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Arab Opinion: Bush Bad, Obama Good
Arab Opinion: Bush Bad, Obama Good
Professor Shibley Telhami’s annual survey of Arab public opinion is out this week. It shows me that Barack Obama, who is due here in Cairo on June 4 to give an address to the Islamic world, has the chance to significantly reverse negative Arab attitudes toward the U.S. His mere election has already produced some welcome changes for the better.
Sunday, May 31,2009 05:36
by Scott MacLeod Time-Blog.com

Professor Shibley Telhami"s annual survey of Arab public opinion is out this week. It shows me that Barack Obama, who is due here in Cairo on June 4 to give an address to the Islamic world, has the chance to significantly reverse negative Arab attitudes toward the U.S. His mere election has already produced some welcome changes for the better.

 

 Nearly half of Arabs polled in the last two months in Egypt, Jordan, Lebanon, Morocco, Saudi Arabia and United Arab Emirates said they had a “very positive” (11%) or “somewhat positive” (34%) view of Obama. Contrast that with George Bush, who Arabs regularly cited as the world leader they disliked the most. In the current 2009 poll, Obama does not register among disliked leaders, but Bush even out of office remains the No. 1 most disliked at 61%.

 

 In my experience, that"s a sea-change in Arab attitudes. It"s even more interesting if you look at Obama"s ratings in individual countries. In Saudi Arabia, native land of Osama bin Laden, Obama is viewed very positively by 10% and somewhat positively by another 69% for a remarkable approval rating of 79%. If you throw in those who call themselves neutral, the figure goes up to 86%.

 

 Support for Obama is soft in Egypt and Jordan, which registered “very positive/somewhat positive” ratings of 32% and 28%, respectively. This was a bit of a surprise given conservative Saudi Arabia"s enthusiasm for the new American president. I defer to what Telhami and the experts would say,  but I have a few hunches. The Saudis tend to view things more through a Muslim prism and may be drawn to Obama"s Muslim background, his middle name of Hussein, etc.—indeed, many in the Middle East believe that Obama is a Muslim. In contrast, many Jordanians and Egyptians were upset that President-elect Obama did not speak out against Israel"s bombardment of Gaza last December and January. Jordan, whose majority population is of Palestinian origin, was the only one of the six countries surveyed where a majority, 57%, had negative views of Obama.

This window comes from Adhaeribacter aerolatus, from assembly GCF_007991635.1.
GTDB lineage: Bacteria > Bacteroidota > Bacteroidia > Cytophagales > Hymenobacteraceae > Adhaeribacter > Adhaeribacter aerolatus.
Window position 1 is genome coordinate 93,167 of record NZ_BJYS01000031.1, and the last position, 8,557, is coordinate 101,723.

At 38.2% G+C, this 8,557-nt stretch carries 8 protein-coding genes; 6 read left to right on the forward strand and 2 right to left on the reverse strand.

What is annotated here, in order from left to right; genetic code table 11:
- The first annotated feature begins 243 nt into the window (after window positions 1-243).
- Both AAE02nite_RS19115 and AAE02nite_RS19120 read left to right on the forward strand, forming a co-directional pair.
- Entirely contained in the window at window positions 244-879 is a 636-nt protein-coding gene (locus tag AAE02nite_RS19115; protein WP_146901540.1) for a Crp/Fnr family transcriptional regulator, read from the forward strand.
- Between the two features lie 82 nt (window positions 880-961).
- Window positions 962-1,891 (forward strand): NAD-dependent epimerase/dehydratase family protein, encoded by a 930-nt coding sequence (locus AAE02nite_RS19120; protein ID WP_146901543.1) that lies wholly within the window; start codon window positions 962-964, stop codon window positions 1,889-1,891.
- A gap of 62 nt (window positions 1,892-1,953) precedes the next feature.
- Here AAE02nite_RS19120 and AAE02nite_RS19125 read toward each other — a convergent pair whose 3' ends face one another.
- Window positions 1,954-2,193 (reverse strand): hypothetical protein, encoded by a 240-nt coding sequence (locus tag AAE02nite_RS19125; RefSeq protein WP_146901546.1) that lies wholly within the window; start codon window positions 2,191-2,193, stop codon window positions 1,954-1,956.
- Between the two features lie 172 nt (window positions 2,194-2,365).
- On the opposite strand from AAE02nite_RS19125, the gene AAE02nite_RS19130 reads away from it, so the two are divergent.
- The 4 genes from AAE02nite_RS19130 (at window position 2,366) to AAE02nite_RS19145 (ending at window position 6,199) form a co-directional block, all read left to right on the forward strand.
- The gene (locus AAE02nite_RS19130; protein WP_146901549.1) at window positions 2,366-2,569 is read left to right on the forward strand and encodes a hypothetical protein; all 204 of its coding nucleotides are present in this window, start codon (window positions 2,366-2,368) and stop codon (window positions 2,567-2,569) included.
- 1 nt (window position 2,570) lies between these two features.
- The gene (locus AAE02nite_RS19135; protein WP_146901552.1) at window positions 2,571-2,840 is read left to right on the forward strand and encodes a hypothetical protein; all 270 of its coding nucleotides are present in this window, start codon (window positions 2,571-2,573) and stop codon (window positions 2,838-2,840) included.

Probably because of Obama, attitudes toward America in general have improved, but not dramatically. This indicates that while Obama is getting a honeymoon in the Arab world—probably due to his Muslim roots and his overt outreach to the Islamic world—Obama"s policies and actions will ultimately determine his popularity or lack thereof.

 

 Eighteen percent of Arabs surveyed said they had a positive view of the U.S., compared to 15% in 2008 and 12% in 2006. (There was no poll in calendar year 2007.) It"s probably the result of Obama that the hard negatives are going down. In 2006, 57% said they held “very unfavorable” views of the U.S., and this figure went up to 64% in 2008. But a 100 days or so into the Obama administration, only 46% now say they have a “very unfavorable view.

 

 As another reality check, Obama was not among not among the top 12 world leaders outside their own countries who Arabs said they “admire most.” Getting the top rank this year (respondents were asked to name their top two favorites) was none other than Hugo Chavez of Venezuela, at 36%, followed by Syrian President Bashar al-Assad and former French President Jacques Chirac with 18% each, Osama bin Laden with 16% and Sheikh Mohammed bin Zayed al-Nahyan of Abu Dhabi with 15%.

 

 In addition to Obama"s absence, it"s worth nothing a few other no-shows or under-shows. After surging, respectively, to ratings of 27% and 17% in the 2008 poll, Hizballah leader Hassan Nasrallah and Iranian Preisdent Mahmoud Ahmadinejad fell to 11% and 10%--behind even current French President Nicolas Sarkozy. And no leader of Hamas figured in the top 12.

 

 Here"s what I read into the rankings. Arabs view Obama favorably, which is a remarkable achievement for an American president these days, but Obama has to do actually do something tangible to win genuine admiration. Let"s say it"s a good start.

 

 I think Nasrallah and Ahmadinejad declined and Hamas leaders failed to register because Arabs perceive that all their rhetoric and actions have done little to advance Arab interests. Only 9% felt that Hamas emerged as the “biggest winner” in the recent war in Gaza, while 66% identified Israel as the big winner.  Nearly three-quarters said that the “Palestinian people” were the big losers.

 

 It"s a sad day that Arabs have to go to South America to find their biggest hero. But it"s no coincidence that the list of “most admired” generally features leaders who are perceived as standing up to the U.S. and/or Israel and/or are perceived to have demonstrated their independence.  Maybe here, the choices tell us more about the choosers than the chosen. Half of Muslims say they sympathize with al-Qaeda for confronting the U.S. and standing up for Muslim causes rather than only 7% who cited al-Qaeda"s terrorist methods. When asked which two countries posed the biggest threat to them, the Arabs surveyed put Israel on top at 88% and the U.S. next at 77%. Iran moved up from 7% in 2008 to 13% in 2009.

 

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